Walking Through the Doors that God has Opened

neon open

From the Moravian Texts, 1/6/15…

…“Do not call anything impure that God has made clean.”  Acts 10:15

In today’s passage Peter’s world view is completely changed by two very different, yet very similar, events.

The first comes as a strange lunch invitation in the bizarre form of a sheet filled with animals.  The second comes in the form of an invitation to come to a Gentile’s (a non-Jewish person’s) house.

What is all that about and why are these two events linked together?

The short answer is that the lunch invitation is giving Peter permission to accept the Gentile’s invitation.  How?

Both “unclean” animals (those that the Law, or Torah, told the Jews they couldn’t eat) and Gentiles, were socially and culturally taboo to the Jewish people.  In fact, the Jews hated the Gentiles.  A Jewish person of that time would no sooner go to a Gentile’s house than he would eat a ham sandwich.  This wasn’t just something they made up but they could point to chapter and verse in the Bible as to why they shouldn’t or couldn’t.  So, because they had a Bible verse they thought they understood the heart of the Father and they had closed their minds off to any other options.

The point of what is happening in this passage is that God is communicating to Peter saying that He has opened the door for His people and His Spirit to move in new and exciting and unexpected ways.  Ways that would allow the Kingdom to expand into areas that have been, up until now, closed to the Good News.  But Peter resisted, because he thought he already understood everything.  What he didn’t realize then, and we often don’t realize now, is that God’s plan is much bigger than our plan.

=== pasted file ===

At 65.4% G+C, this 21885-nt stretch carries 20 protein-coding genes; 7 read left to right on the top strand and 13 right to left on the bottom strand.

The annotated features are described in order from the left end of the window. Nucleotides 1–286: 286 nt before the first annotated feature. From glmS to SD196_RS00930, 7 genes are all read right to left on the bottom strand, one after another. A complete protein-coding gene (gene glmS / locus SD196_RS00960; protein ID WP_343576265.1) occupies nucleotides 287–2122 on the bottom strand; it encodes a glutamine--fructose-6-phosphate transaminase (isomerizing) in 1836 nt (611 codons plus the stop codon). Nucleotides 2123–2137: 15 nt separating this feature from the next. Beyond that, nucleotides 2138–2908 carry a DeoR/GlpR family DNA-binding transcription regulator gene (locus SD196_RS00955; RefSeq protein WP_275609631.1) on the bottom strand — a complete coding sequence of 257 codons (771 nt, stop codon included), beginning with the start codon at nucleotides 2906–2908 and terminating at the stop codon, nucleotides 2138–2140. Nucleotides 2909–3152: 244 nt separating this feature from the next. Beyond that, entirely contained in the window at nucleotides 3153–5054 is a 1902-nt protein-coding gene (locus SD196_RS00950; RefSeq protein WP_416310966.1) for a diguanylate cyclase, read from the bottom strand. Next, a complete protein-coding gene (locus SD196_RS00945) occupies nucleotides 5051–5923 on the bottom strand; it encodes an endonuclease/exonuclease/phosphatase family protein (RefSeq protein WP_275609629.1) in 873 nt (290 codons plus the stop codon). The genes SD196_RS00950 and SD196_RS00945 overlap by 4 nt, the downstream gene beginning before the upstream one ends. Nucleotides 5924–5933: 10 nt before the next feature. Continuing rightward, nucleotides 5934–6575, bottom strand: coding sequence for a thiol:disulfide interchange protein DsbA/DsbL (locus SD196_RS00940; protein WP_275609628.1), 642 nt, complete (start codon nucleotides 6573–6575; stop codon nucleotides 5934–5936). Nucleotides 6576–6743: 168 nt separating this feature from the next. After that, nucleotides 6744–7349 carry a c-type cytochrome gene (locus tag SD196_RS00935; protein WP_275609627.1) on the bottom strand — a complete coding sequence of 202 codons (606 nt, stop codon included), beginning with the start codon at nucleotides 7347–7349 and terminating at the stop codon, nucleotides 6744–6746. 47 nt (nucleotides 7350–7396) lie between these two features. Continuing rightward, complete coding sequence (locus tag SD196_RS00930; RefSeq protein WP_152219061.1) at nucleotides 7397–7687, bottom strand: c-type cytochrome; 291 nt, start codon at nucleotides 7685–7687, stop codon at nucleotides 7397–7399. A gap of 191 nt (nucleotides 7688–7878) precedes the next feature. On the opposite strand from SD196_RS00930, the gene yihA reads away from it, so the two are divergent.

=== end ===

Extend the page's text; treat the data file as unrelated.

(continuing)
The Jewish people then, and the Church today, have to allow for the fact that God may open up doors to us that may have been closed in the past and that we may not really understand everything that God is doing.  But by faith and prayer (after all, the reason Peter was on the roof was to pray) that we open ourselves us to all that God has for us even though it might be scary and different, and we might catch some flack from our fellow church folks.

Chances are that most of you who are reading this are Gentiles – from a non-Jewish background.  The reason that you, and I, have the Gospel is because the Father opened the door to us and that Peter went against cultural and religious norms and stepped through that open door.  He knew that bringing the message of Jesus to the hated Gentiles was going to cause him a lot of grief with his fellow Jews, but he was faithful and did it anyway.

What doors are God opening to us today?

What are we calling impure that God has made clean?

My prayer for us is that you and I would have the courage to step through the doors that the Father is opening for us, even if other church people don’t like it.

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